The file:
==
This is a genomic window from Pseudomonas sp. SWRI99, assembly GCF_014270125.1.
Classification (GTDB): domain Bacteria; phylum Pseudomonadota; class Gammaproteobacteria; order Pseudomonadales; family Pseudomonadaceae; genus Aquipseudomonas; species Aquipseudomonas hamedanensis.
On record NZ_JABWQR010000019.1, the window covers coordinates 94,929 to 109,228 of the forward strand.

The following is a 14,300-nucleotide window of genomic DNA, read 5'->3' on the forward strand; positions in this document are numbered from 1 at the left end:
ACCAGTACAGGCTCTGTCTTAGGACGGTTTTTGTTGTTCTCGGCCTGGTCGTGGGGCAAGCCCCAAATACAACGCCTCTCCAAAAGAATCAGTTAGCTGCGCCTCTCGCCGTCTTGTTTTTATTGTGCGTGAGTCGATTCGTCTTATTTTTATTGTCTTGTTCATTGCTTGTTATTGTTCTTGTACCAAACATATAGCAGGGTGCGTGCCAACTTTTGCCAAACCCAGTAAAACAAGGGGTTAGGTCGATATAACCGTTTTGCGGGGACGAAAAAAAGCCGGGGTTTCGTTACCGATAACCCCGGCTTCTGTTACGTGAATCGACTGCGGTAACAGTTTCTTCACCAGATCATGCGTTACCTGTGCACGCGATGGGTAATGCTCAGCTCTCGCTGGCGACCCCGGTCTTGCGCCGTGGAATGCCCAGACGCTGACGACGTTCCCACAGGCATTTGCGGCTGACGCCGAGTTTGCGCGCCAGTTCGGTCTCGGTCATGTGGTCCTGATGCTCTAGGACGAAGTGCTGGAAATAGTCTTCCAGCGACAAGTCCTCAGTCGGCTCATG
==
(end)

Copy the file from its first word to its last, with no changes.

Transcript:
This is a genomic window from Pseudomonas sp. SWRI99, assembly GCF_014270125.1.
Classification (GTDB): domain Bacteria; phylum Pseudomonadota; class Gammaproteobacteria; order Pseudomonadales; family Pseudomonadaceae; genus Aquipseudomonas; species Aquipseudomonas hamedanensis.
On record NZ_JABWQR010000019.1, the window covers coordinates 94,929 to 109,228 of the forward strand.

The following is a 14,300-nucleotide window of genomic DNA, read 5'->3' on the forward strand; positions in this document are numbered from 1 at the left end:
ACCAGTACAGGCTCTGTCTTAGGACGGTTTTTGTTGTTCTCGGCCTGGTCGTGGGGCAAGCCCCAAATACAACGCCTCTCCAAAAGAATCAGTTAGCTGCGCCTCTCGCCGTCTTGTTTTTATTGTGCGTGAGTCGATTCGTCTTATTTTTATTGTCTTGTTCATTGCTTGTTATTGTTCTTGTACCAAACATATAGCAGGGTGCGTGCCAACTTTTGCCAAACCCAGTAAAACAAGGGGTTAGGTCGATATAACCGTTTTGCGGGGACGAAAAAAAGCCGGGGTTTCGTTACCGATAACCCCGGCTTCTGTTACGTGAATCGACTGCGGTAACAGTTTCTTCACCAGATCATGCGTTACCTGTGCACGCGATGGGTAATGCTCAGCTCTCGCTGGCGACCCCGGTCTTGCGCCGTGGAATGCCCAGACGCTGACGACGTTCCCACAGGCATTTGCGGCTGACGCCGAGTTTGCGCGCCAGTTCGGTCTCGGTCATGTGGTCCTGATGCTCTAGGACGAAGTGCTGGAAATAGTCTTCCAGCGACAAGTCCTCAGTCGGCTCATG